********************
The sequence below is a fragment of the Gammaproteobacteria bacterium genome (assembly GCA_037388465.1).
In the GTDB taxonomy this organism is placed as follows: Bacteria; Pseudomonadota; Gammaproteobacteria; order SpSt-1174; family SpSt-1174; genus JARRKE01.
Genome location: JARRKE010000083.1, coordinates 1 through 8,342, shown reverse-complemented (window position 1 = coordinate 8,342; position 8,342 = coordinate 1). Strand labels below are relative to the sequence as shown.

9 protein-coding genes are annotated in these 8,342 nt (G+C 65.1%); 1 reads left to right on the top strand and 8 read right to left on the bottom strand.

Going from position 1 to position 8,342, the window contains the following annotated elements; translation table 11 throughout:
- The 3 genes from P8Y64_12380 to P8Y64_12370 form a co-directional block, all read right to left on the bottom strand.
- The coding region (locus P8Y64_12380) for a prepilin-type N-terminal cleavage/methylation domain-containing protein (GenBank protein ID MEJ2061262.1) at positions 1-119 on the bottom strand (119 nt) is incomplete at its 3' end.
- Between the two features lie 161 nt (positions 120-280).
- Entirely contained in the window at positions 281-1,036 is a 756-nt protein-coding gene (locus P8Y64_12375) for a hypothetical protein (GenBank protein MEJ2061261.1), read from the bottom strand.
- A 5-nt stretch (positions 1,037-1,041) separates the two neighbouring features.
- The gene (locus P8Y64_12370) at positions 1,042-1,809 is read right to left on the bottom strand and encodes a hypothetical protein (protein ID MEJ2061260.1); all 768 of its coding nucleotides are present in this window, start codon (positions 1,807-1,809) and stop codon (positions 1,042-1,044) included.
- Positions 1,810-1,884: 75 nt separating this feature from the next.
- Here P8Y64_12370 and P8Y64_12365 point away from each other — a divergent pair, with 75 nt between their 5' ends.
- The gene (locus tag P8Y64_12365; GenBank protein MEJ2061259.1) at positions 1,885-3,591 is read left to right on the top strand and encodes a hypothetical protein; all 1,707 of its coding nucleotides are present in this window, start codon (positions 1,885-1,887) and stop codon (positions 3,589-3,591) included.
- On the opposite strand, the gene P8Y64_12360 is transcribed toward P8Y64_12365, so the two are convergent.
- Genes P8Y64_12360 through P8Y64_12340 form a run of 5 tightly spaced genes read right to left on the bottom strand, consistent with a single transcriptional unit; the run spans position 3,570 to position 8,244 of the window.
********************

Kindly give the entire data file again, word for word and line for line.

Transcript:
The sequence below is a fragment of the Gammaproteobacteria bacterium genome (assembly GCA_037388465.1).
In the GTDB taxonomy this organism is placed as follows: Bacteria; Pseudomonadota; Gammaproteobacteria; order SpSt-1174; family SpSt-1174; genus JARRKE01.
Genome location: JARRKE010000083.1, coordinates 1 through 8,342, shown reverse-complemented (window position 1 = coordinate 8,342; position 8,342 = coordinate 1). Strand labels below are relative to the sequence as shown.

9 protein-coding genes are annotated in these 8,342 nt (G+C 65.1%); 1 reads left to right on the top strand and 8 read right to left on the bottom strand.

Going from position 1 to position 8,342, the window contains the following annotated elements; translation table 11 throughout:
- The 3 genes from P8Y64_12380 to P8Y64_12370 form a co-directional block, all read right to left on the bottom strand.
- The coding region (locus P8Y64_12380) for a prepilin-type N-terminal cleavage/methylation domain-containing protein (GenBank protein ID MEJ2061262.1) at positions 1-119 on the bottom strand (119 nt) is incomplete at its 3' end.
- Between the two features lie 161 nt (positions 120-280).
- Entirely contained in the window at positions 281-1,036 is a 756-nt protein-coding gene (locus P8Y64_12375) for a hypothetical protein (GenBank protein MEJ2061261.1), read from the bottom strand.
- A 5-nt stretch (positions 1,037-1,041) separates the two neighbouring features.
- The gene (locus P8Y64_12370) at positions 1,042-1,809 is read right to left on the bottom strand and encodes a hypothetical protein (protein ID MEJ2061260.1); all 768 of its coding nucleotides are present in this window, start codon (positions 1,807-1,809) and stop codon (positions 1,042-1,044) included.
- Positions 1,810-1,884: 75 nt separating this feature from the next.
- Here P8Y64_12370 and P8Y64_12365 point away from each other — a divergent pair, with 75 nt between their 5' ends.
- The gene (locus tag P8Y64_12365; GenBank protein MEJ2061259.1) at positions 1,885-3,591 is read left to right on the top strand and encodes a hypothetical protein; all 1,707 of its coding nucleotides are present in this window, start codon (positions 1,885-1,887) and stop codon (positions 3,589-3,591) included.
- On the opposite strand, the gene P8Y64_12360 is transcribed toward P8Y64_12365, so the two are convergent.
- Genes P8Y64_12360 through P8Y64_12340 form a run of 5 tightly spaced genes read right to left on the bottom strand, consistent with a single transcriptional unit; the run spans position 3,570 to position 8,244 of the window.